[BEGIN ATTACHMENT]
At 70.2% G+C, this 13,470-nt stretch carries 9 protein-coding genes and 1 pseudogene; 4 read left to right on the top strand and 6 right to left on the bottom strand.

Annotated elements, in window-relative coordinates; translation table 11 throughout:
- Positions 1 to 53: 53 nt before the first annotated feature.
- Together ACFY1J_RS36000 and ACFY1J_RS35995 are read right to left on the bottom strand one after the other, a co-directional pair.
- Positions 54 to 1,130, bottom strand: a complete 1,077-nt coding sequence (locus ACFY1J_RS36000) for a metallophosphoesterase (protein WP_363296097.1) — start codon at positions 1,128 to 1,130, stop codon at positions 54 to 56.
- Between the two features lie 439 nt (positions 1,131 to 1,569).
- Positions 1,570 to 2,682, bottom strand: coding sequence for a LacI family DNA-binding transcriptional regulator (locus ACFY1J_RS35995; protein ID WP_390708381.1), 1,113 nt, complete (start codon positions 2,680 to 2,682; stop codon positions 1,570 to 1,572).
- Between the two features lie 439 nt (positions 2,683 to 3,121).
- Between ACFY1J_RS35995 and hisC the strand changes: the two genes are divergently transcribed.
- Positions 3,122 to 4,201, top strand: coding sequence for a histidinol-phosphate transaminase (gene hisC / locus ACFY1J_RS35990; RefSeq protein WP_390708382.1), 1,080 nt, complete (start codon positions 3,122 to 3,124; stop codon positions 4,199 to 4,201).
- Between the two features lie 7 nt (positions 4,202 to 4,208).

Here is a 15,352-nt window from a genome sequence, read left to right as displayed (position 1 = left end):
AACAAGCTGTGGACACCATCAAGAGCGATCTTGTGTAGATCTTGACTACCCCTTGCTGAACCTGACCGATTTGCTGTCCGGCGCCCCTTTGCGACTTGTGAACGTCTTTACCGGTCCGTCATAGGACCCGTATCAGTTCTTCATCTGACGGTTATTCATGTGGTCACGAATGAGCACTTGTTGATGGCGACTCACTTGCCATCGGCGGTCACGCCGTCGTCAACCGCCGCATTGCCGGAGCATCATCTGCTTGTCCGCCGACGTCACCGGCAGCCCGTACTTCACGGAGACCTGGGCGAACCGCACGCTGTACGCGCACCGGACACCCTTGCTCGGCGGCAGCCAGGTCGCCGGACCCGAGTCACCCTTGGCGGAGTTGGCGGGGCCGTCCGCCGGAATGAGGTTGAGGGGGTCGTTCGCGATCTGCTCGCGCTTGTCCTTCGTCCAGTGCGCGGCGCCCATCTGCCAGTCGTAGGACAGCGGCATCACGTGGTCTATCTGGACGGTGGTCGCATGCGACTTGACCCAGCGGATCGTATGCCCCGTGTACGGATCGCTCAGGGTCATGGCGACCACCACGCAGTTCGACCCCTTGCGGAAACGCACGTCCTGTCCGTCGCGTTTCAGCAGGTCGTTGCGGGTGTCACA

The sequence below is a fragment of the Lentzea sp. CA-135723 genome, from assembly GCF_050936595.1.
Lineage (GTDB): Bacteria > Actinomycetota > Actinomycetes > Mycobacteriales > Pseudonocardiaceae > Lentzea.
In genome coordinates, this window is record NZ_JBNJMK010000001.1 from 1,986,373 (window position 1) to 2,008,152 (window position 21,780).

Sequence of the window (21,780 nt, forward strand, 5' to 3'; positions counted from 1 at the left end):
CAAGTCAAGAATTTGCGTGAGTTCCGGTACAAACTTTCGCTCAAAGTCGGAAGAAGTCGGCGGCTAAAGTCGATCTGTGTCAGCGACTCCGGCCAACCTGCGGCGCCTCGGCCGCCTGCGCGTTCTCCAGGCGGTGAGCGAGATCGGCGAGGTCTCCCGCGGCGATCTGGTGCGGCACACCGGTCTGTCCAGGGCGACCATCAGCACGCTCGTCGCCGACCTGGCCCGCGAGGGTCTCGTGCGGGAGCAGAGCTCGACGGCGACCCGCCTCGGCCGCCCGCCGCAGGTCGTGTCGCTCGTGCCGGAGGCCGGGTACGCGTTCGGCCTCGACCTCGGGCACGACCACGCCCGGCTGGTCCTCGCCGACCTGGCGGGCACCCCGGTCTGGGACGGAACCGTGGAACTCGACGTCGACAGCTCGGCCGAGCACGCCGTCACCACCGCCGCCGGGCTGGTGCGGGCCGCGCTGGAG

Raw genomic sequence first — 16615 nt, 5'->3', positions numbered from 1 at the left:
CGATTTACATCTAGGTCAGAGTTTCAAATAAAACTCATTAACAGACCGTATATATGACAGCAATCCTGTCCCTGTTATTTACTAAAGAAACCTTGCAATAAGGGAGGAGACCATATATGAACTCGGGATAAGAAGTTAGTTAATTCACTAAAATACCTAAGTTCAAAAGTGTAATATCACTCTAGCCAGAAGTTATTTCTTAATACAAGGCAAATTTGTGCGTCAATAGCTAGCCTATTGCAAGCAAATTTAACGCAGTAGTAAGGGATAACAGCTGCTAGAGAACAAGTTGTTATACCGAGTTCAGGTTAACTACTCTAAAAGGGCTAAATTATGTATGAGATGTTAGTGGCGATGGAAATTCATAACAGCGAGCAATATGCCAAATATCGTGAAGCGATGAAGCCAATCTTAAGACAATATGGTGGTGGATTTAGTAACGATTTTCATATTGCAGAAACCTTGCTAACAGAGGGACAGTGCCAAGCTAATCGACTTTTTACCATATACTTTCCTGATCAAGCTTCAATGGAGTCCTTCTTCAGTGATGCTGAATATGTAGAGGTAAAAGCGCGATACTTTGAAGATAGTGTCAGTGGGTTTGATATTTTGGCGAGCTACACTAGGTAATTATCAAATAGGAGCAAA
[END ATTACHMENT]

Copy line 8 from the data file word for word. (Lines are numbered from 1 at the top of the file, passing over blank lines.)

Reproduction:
- Between the two features lie 439 nt (positions 2,683 to 3,121).